Our mini budget summary – and what it means for you

The government didn’t want it described as a budget, or even a mini budget, and insisted that it was simply a fiscal event.

But whatever you call Friday’s announcement it contained some dramatic changes to the rules and regulations that affect the tax you pay.

It included some significant measures which may affect the direction of the economy as a whole, and could have a big impact on your finances now and for the future. At Continuum we are looking at the measures from new Chancellor Kwasi Kwarteng and new PM Liz Truss – and at how they could affect you.

Why is the government making changes?

The economy has been hit by double-digit inflation and is heading into recession while households are already in a cost-of-living crisis. The Bank of England has raised interest rates by 0.5 percentage points to 2.25%, the highest level since December 2008 in an attempt to get inflation under control. The Chancellor, on the other hand, needs to find ways to ease the pressure on households and boost growth – and £45 billion of tax cuts – the biggest tax cutting event since 1972 seem to be his solution.

The government’s plan for growth has set a target of reaching a 2.5% rate of economic growth as it tackles a tax burden predicted to reach its highest level since the 1940s.

What was announced?

The basic rate of income tax will be cut

The 20p basic rate of income tax, paid by anyone earning from £12,571 to £50,270 will be reduced to 19p in April 2023.

The cut had already been promised for the future, but the Chancellor has brought it forward by a year. It means a tax cut for over 31m people in just a few months’ time when the new tax year starts in April 2023.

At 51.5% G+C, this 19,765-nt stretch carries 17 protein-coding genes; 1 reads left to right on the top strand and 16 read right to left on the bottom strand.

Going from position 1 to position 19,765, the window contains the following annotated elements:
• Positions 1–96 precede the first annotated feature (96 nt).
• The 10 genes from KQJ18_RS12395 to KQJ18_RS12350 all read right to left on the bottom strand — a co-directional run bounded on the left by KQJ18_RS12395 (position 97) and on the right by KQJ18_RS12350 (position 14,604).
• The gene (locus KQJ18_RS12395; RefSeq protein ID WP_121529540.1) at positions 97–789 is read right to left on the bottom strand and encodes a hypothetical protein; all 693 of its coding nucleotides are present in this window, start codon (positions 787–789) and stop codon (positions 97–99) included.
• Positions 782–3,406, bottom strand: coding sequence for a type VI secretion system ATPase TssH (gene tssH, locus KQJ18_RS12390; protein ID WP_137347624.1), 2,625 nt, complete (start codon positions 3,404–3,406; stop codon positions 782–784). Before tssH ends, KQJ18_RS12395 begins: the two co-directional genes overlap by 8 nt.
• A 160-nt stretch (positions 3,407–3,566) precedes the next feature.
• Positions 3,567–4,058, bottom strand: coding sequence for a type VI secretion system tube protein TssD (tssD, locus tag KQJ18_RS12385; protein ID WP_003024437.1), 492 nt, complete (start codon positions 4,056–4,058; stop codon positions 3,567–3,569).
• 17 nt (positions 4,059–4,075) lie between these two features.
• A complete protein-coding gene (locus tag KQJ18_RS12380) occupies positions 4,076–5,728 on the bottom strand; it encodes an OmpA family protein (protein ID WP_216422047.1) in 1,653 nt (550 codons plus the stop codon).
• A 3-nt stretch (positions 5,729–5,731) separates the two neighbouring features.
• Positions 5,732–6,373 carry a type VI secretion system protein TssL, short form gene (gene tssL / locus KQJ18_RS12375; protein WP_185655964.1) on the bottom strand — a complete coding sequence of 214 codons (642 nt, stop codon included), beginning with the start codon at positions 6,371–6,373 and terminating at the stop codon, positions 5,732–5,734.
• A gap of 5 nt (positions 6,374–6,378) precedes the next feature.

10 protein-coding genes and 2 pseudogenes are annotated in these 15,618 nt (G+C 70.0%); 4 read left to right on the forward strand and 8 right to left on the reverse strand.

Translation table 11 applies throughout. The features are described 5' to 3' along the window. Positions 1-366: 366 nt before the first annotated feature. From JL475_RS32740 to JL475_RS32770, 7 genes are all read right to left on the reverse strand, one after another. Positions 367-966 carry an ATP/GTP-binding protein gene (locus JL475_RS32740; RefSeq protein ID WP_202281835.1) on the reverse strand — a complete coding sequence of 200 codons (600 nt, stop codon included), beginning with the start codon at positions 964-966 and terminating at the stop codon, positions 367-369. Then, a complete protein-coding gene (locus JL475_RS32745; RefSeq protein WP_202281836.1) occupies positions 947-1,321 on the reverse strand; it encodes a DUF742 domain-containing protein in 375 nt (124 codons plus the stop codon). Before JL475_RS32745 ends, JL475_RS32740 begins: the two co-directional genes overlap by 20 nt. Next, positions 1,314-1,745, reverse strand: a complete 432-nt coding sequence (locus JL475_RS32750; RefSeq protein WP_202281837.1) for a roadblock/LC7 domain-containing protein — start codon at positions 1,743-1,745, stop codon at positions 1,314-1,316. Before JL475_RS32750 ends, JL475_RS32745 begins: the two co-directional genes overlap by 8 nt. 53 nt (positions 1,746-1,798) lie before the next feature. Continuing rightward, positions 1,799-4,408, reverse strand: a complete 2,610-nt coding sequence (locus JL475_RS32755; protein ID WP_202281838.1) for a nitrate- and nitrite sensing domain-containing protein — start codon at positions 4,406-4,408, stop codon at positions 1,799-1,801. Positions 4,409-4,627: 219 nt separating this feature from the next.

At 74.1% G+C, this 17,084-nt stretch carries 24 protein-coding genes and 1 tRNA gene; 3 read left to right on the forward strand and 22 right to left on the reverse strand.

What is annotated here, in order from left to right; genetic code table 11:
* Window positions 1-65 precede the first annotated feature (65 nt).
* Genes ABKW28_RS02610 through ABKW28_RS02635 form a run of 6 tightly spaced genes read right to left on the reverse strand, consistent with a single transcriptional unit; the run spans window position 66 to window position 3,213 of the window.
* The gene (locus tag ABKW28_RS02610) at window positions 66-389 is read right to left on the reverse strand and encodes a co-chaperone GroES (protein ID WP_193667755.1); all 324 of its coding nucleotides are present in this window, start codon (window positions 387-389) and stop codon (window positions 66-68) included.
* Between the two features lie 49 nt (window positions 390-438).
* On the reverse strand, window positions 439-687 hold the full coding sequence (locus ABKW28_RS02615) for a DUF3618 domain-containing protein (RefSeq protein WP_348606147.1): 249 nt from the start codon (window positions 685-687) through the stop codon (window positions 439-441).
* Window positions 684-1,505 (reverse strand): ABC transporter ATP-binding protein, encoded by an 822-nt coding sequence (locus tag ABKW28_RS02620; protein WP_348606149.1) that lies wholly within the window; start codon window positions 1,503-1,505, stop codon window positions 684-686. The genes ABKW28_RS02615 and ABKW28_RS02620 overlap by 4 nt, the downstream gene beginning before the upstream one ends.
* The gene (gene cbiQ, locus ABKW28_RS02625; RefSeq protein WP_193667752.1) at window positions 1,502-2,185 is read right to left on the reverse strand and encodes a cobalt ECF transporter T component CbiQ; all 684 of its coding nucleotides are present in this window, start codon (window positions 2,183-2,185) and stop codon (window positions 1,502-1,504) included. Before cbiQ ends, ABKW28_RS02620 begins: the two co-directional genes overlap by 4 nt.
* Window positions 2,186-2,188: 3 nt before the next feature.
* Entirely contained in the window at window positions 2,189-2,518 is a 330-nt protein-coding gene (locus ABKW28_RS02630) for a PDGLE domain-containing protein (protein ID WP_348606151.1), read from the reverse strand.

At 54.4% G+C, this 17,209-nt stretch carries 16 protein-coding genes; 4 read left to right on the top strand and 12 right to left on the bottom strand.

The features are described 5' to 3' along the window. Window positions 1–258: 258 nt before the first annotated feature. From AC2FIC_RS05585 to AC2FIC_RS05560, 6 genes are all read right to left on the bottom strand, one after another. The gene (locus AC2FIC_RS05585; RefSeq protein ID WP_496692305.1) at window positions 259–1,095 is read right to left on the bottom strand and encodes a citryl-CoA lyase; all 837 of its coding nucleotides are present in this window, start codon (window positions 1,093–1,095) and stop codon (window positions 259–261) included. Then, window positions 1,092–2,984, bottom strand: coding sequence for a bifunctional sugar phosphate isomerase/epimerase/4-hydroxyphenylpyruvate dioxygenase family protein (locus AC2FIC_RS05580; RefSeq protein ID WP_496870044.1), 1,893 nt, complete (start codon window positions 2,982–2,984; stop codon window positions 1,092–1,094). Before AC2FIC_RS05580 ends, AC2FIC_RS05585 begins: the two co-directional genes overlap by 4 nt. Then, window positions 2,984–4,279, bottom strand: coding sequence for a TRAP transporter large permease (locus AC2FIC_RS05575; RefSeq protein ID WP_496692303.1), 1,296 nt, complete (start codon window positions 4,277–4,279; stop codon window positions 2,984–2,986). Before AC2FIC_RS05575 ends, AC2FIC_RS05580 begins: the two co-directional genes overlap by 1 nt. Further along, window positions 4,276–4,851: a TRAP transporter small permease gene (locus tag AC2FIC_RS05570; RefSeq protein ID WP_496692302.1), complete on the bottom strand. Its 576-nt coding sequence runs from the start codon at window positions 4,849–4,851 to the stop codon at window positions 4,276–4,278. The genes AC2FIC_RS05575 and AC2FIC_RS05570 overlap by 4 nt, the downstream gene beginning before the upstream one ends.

The top rate of tax for higher earners abolished

The Chancellor is also abolishing the top rate of income tax. 

This is currently 45% and paid by those earning over £150,000 – a major benefit for the highest earners in the country. From April 2023 it will mean a single higher rate of income tax of 40%. This will simplify the tax system, as well as reducing the tax paid by high earners.

Scrapping the additional rate of income tax will cost the Treasury about £2 billion a year, according to official Government figures. Around 600,000 people will benefit from scrapping the 45p rate and that the average tax saving will be about £10,000 each.

These changes do not apply to Wales and Scotland, however, where the additional rate remains and is currently 46%. Rates in Northern Ireland are aligned to those in England.

The threshold for stamp duty has been raised to £250,000

Stamp duty – the tax paid to the government when you buy a home – has been cut in England and Northern Ireland. Homebuyers will not pay stamp duty on the first £250,000 of the property’s value, instead of the current level of £125,000. First-time buyers will not pay stamp duty up to £425,000, up from £300,000. The maximum value of a property on which first-time buyers’ relief can be claimed has also increased from £500,000 to £625,000.

The Chancellor claimed that this would take more than 200,000 people out of paying stamp duty altogether and will reduce the tax obligation of those buying more expensive property. Unlike the Stamp Duty holiday of his predecessor, this is a permanent cut. It comes into force immediately.

Taking Contractors out of IR35

Contractors have been faced with changes to the tax system that saw them paying tax like an employee while enjoying none of the benefits enjoyed by employees such as holiday pay and security. IR35 legislation, introduced for public sector workers in 2017 and for private sector workers in April 2021, requires firms to assess whether contractors should be taxed as employees.

The Chancellor promised to reform these much disliked “IR35” tax rules which were introduced in 2017 and expanded last year, and stated that he will repeal these reforms from April 2023.

This is good news for anyone involved in the growing ‘gig economy’ and could substantially decrease the tax paid by tens of thousands of casual workers and contractors.